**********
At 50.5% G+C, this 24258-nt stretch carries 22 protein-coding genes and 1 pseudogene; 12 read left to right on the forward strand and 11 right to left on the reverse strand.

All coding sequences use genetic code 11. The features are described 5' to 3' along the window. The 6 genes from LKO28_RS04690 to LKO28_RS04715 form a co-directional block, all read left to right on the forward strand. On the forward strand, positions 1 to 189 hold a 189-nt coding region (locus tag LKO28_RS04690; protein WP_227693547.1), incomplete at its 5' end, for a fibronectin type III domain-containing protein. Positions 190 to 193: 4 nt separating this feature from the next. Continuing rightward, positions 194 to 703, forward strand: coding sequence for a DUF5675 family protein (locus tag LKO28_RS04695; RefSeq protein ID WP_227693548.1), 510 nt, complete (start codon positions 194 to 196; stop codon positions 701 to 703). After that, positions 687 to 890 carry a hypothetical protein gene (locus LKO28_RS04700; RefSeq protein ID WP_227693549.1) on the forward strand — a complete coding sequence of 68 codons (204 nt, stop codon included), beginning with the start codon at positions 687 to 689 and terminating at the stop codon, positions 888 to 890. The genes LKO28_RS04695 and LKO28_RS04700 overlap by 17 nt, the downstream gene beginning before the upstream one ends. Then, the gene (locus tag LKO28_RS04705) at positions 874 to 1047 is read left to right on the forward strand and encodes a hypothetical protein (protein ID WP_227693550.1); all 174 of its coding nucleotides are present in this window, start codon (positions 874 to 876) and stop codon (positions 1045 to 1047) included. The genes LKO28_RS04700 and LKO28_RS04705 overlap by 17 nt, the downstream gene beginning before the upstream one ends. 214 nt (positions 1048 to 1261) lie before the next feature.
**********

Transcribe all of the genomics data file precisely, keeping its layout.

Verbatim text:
At 50.5% G+C, this 24258-nt stretch carries 22 protein-coding genes and 1 pseudogene; 12 read left to right on the forward strand and 11 right to left on the reverse strand.

All coding sequences use genetic code 11. The features are described 5' to 3' along the window. The 6 genes from LKO28_RS04690 to LKO28_RS04715 form a co-directional block, all read left to right on the forward strand. On the forward strand, positions 1 to 189 hold a 189-nt coding region (locus tag LKO28_RS04690; protein WP_227693547.1), incomplete at its 5' end, for a fibronectin type III domain-containing protein. Positions 190 to 193: 4 nt separating this feature from the next. Continuing rightward, positions 194 to 703, forward strand: coding sequence for a DUF5675 family protein (locus tag LKO28_RS04695; RefSeq protein ID WP_227693548.1), 510 nt, complete (start codon positions 194 to 196; stop codon positions 701 to 703). After that, positions 687 to 890 carry a hypothetical protein gene (locus LKO28_RS04700; RefSeq protein ID WP_227693549.1) on the forward strand — a complete coding sequence of 68 codons (204 nt, stop codon included), beginning with the start codon at positions 687 to 689 and terminating at the stop codon, positions 888 to 890. The genes LKO28_RS04695 and LKO28_RS04700 overlap by 17 nt, the downstream gene beginning before the upstream one ends. Then, the gene (locus tag LKO28_RS04705) at positions 874 to 1047 is read left to right on the forward strand and encodes a hypothetical protein (protein ID WP_227693550.1); all 174 of its coding nucleotides are present in this window, start codon (positions 874 to 876) and stop codon (positions 1045 to 1047) included. The genes LKO28_RS04700 and LKO28_RS04705 overlap by 17 nt, the downstream gene beginning before the upstream one ends. 214 nt (positions 1048 to 1261) lie before the next feature.